The lander will touch down on the comet’s surface – our first controlled landing on a comet – on 11 November. That will be Armistice Day, in the centenary year of the outbreak of the First World War. Most media reports will no doubt squander the chance to celebrate humanity’s greater achievements, preferring that we wring our hands about history and yet fail to learn its lessons. Don’t be distracted: there will be more insight to gain from Rosetta’s moment of glory. 

Michael Brooks holds a PhD in quantum physics. He writes a weekly science column for the New Statesman, and his most recent book is At the Edge of Uncertainty: 11 Discoveries Taking Science by Surprise.

This article first appeared in the 13 August 2014 issue of the New Statesman, A century of meddling in the Middle East

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Did your personality determine whether you voted for Brexit? Research suggests so

The Online Privacy Foundation found Leave voters were significantly more likely to be authoritarian and conscientious. 

"Before referendum day, I said the winners would be those who told the most convincing lies," Paul Flynn, a Labour MP, wrote in these pages. "Leave did." The idea that those who voted for Brexit were somehow manipulated is widely accepted by the Remain camp. The Leave campaign, so the argument goes, played on voters' fears and exploited their low numeracy. And new research from the Online Privacy Foundation suggests this argument may, in part at least, be right. 

Over the last 18 months the organisation have researched differences in personality traits, levels of authoritarianism, numeracy, thinking styles and cognitive biases between EU referendum voters. The organisation conducted a series of studies, capturing over 11,000 responses to self-report psychology questionnaires and controlled experiments, with the final results scheduled to be presented at the International Conference on Political Psychology in Copenhagen in October 2017.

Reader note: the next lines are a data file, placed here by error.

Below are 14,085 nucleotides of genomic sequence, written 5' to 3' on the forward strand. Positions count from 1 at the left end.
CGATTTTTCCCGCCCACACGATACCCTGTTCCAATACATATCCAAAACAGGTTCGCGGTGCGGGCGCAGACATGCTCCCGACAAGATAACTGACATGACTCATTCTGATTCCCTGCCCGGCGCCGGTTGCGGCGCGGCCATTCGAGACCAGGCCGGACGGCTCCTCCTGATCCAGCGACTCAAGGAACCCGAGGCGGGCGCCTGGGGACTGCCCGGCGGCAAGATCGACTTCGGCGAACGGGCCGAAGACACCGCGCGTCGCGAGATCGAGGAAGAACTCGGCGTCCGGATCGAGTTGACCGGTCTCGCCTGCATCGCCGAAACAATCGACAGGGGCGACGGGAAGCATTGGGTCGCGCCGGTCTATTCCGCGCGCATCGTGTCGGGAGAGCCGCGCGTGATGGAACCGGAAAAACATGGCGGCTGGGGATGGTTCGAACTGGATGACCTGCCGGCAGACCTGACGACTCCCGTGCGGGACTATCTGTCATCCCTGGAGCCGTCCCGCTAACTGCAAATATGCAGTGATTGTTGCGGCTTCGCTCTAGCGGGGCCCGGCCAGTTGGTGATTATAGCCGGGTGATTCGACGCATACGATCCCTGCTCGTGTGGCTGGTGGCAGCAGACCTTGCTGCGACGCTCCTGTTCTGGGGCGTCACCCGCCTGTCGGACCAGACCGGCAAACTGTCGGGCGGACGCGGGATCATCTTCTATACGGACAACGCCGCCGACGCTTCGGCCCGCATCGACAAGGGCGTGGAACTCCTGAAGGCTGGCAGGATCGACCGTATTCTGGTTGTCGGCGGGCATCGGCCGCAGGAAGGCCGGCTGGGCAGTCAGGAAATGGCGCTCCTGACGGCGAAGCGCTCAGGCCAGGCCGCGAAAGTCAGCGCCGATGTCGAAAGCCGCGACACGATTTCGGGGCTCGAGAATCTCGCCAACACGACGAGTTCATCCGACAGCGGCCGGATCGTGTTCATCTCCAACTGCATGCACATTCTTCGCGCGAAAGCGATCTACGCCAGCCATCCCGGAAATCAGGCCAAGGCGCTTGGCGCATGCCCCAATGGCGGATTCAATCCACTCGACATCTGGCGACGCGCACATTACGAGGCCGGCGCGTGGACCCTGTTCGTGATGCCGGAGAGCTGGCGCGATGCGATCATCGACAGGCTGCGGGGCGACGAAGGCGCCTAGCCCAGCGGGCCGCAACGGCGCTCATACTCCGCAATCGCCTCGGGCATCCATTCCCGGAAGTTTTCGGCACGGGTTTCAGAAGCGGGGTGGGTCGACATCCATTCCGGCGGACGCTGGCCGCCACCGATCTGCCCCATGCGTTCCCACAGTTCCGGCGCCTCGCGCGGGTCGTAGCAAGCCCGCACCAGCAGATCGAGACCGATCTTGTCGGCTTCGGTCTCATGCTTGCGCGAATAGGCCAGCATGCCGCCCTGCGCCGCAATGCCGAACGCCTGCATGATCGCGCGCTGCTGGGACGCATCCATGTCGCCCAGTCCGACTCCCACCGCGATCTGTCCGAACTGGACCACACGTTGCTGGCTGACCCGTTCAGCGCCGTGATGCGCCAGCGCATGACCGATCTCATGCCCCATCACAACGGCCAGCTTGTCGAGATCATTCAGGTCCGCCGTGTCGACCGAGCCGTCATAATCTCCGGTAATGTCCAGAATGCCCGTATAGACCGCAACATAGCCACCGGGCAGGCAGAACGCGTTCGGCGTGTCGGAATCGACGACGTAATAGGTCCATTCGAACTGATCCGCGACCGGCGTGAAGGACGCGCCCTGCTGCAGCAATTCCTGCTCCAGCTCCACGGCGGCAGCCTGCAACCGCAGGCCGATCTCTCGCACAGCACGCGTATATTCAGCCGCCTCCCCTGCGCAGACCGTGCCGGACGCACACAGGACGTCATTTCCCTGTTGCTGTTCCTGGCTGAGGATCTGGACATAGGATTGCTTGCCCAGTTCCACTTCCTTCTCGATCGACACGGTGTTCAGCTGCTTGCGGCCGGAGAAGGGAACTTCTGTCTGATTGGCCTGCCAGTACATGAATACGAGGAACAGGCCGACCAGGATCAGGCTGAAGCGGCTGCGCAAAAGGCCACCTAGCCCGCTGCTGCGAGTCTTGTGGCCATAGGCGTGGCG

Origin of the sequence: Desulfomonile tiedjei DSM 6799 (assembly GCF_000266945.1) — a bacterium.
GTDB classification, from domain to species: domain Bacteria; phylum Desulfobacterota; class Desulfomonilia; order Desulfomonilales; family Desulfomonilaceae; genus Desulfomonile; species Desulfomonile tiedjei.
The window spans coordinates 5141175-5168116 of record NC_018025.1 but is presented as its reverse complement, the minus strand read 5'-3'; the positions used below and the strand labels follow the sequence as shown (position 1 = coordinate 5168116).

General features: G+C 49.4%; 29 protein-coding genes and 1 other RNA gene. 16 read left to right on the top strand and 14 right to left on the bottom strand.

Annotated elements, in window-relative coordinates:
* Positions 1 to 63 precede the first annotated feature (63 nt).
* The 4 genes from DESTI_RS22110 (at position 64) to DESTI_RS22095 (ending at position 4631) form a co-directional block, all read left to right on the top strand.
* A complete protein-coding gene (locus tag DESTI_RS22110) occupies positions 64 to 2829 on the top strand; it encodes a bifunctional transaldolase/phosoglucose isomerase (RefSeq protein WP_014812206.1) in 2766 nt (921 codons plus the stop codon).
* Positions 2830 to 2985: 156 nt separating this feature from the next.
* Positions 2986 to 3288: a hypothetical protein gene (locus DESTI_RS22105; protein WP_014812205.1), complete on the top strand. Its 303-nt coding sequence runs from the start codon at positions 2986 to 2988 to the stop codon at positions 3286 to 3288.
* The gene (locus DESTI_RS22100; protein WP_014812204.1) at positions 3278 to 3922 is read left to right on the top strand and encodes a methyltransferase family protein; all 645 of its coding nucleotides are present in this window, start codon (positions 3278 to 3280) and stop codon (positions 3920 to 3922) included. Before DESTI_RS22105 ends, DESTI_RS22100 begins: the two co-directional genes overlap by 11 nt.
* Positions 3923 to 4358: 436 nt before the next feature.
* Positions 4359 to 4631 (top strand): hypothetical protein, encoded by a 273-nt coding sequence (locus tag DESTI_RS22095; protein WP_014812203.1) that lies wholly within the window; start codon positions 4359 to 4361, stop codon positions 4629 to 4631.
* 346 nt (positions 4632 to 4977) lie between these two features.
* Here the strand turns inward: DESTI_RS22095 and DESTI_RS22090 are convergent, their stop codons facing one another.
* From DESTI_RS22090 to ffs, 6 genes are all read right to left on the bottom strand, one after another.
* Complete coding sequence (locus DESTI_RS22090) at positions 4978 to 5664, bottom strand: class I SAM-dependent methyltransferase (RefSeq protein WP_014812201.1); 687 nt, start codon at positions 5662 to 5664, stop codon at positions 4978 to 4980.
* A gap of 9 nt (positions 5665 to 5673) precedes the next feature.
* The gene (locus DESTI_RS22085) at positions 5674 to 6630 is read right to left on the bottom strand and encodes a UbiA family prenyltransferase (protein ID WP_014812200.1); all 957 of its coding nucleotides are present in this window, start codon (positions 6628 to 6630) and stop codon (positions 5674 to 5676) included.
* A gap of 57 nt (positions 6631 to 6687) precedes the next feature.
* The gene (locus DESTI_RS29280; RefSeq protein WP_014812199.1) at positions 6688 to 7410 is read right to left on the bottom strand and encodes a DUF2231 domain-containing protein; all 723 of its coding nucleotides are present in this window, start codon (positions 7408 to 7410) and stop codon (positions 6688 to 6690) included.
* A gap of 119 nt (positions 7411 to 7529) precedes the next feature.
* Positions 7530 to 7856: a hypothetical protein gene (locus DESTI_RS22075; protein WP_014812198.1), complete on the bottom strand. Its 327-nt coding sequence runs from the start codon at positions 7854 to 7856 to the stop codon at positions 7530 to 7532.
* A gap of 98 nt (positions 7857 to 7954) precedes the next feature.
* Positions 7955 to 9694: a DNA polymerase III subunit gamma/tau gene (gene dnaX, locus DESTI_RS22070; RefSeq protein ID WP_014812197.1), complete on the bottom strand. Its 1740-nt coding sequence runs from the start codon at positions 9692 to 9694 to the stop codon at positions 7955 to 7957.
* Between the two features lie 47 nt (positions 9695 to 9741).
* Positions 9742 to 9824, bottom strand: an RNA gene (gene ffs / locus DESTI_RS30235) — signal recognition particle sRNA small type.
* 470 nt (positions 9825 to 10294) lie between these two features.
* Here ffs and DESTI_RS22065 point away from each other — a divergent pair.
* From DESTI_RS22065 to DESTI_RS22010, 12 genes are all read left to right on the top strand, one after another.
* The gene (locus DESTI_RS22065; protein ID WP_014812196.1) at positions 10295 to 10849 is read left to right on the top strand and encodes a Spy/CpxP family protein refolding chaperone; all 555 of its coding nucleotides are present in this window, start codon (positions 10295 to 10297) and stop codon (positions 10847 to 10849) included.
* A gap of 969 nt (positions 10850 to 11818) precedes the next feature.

The researchers questioned voters using the "Five Factor Model" which consists of five broad personality traits - Openness, Conscientiousness, Extraversion, Agreeableness and Neuroticism. They also considered the disposition of authoritarianism (it is not considered a personality trait). Authoritarians have a more black and white view of the world around them, are more concerned with the upkeep of established societal traditions and have a tendency to be less accepting of outsiders. 

So what did they uncover? Participants expressing an intent to vote to leave the EU reported significantly higher levels of authoritarianism and conscientiousness, and lower levels of openness and neuroticism than voters expressing an intent to vote to remain. (Conscientiousness is associated with dependability, dutifulness, focus and adherence to societal norms in contrast to disorganisation, carelessness and impulsivity.)

Immigration in particular seems to have affected voting. While authoritarians were much more likely to vote Leave to begin with, those who were less authoritarian became increasingly likely to vote Leave if they expressed high levels of concern over immigration. These findings chime with research by the Professors Marc Hetherington and Elizabeth Suhay, which found that Americans became susceptible to "authoritarian thinking" when they perceived a grave threat to their safety.